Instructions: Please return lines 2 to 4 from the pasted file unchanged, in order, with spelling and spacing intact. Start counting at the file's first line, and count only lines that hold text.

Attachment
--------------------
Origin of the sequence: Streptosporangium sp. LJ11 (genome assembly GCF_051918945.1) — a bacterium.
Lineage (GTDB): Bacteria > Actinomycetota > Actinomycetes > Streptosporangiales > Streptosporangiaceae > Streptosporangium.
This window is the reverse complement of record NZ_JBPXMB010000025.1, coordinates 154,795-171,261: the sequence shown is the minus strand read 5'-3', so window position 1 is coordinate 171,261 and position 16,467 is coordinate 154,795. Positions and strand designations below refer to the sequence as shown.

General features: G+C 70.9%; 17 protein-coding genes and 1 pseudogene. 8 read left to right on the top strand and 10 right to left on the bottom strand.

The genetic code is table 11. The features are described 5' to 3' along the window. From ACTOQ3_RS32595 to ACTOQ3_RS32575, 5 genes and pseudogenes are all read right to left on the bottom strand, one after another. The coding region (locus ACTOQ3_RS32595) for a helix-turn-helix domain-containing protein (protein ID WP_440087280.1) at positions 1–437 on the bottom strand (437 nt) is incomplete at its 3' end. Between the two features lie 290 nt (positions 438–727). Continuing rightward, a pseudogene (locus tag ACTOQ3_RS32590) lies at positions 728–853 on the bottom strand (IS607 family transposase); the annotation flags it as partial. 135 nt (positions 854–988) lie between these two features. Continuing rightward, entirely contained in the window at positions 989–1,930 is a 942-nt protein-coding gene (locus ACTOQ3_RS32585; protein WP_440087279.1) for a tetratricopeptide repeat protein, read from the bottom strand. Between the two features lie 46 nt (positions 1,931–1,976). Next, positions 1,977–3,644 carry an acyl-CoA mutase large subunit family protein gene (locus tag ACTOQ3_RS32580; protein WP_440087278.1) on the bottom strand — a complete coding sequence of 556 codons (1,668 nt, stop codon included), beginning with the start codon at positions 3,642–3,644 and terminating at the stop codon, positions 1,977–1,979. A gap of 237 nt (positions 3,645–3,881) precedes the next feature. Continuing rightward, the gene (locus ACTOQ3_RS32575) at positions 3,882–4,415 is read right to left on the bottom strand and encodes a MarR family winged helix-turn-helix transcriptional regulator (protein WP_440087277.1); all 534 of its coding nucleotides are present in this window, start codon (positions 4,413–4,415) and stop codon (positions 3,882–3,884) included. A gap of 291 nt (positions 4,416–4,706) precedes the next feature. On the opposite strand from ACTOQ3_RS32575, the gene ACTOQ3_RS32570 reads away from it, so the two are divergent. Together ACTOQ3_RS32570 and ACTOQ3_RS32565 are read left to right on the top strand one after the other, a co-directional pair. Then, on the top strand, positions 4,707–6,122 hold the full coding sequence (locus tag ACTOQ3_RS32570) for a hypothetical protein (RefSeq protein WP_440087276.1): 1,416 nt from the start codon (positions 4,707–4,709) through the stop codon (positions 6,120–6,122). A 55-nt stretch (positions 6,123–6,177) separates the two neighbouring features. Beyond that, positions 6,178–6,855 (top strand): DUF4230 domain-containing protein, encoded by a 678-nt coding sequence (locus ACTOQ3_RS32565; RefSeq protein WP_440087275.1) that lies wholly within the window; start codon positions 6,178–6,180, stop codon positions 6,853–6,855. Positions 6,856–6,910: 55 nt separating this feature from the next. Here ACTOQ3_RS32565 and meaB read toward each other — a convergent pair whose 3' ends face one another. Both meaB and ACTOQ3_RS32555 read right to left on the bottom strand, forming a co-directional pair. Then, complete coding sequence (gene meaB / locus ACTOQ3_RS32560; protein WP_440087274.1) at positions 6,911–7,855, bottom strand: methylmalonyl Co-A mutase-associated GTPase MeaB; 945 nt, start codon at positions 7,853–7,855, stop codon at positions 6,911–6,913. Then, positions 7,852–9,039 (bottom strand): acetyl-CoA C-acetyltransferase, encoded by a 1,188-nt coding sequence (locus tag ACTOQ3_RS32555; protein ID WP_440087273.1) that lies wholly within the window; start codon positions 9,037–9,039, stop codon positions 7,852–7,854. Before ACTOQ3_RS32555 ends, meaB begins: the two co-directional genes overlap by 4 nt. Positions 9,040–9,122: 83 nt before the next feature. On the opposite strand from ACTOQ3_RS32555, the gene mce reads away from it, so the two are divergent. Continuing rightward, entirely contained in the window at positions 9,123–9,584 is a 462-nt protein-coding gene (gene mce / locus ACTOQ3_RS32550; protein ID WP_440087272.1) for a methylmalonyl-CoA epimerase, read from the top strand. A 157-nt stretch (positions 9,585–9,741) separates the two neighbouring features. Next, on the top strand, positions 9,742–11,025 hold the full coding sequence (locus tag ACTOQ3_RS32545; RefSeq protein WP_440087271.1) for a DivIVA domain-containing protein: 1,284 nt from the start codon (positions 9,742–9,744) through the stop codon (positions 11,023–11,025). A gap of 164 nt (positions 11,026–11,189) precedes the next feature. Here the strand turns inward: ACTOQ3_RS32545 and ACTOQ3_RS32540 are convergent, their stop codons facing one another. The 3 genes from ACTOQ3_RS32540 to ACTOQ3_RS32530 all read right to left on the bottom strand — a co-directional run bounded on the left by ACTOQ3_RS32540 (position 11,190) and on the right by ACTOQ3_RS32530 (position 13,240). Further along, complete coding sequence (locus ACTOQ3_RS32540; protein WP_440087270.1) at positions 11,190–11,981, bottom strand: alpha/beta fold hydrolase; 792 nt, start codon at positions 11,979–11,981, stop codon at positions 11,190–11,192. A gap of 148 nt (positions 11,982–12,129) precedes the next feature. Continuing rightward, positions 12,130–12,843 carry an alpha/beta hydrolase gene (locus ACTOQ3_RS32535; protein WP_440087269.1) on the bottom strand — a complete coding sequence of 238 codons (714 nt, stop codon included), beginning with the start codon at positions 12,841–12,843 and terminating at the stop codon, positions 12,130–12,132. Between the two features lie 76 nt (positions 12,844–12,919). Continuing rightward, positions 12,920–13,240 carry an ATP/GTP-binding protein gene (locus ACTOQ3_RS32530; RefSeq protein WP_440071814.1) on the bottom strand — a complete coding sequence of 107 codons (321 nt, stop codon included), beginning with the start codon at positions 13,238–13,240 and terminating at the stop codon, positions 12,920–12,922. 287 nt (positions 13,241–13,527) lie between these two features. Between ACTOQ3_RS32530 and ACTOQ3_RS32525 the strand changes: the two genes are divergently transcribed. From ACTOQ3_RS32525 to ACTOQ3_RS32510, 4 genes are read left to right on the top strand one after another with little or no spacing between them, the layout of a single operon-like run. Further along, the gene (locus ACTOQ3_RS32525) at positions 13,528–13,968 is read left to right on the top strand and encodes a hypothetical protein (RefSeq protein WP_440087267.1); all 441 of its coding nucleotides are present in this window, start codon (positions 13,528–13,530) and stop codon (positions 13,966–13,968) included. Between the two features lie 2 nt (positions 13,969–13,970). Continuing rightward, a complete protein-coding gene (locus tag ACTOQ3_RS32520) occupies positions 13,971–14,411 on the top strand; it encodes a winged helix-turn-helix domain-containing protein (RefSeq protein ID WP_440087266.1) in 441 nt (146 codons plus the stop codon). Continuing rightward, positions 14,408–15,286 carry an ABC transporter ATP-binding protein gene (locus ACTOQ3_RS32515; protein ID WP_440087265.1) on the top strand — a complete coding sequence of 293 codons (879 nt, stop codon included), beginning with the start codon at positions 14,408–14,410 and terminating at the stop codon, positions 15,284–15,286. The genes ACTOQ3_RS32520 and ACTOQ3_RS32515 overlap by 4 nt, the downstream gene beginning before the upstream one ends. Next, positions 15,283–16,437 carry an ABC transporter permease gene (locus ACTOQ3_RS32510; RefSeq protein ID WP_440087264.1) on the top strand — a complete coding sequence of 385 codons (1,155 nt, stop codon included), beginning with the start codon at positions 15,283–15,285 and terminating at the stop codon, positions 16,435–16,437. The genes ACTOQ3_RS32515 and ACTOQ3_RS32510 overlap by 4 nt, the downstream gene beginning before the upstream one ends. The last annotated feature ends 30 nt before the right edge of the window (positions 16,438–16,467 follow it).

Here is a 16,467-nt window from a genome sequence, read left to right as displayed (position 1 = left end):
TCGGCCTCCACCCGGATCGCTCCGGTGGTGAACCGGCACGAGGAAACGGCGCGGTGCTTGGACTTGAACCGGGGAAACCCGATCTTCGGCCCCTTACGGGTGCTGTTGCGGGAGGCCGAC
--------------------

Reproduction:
Lineage (GTDB): Bacteria > Actinomycetota > Actinomycetes > Streptosporangiales > Streptosporangiaceae > Streptosporangium.
This window is the reverse complement of record NZ_JBPXMB010000025.1, coordinates 154,795-171,261: the sequence shown is the minus strand read 5'-3', so window position 1 is coordinate 171,261 and position 16,467 is coordinate 154,795. Positions and strand designations below refer to the sequence as shown.

General features: G+C 70.9%; 17 protein-coding genes and 1 pseudogene. 8 read left to right on the top strand and 10 right to left on the bottom strand.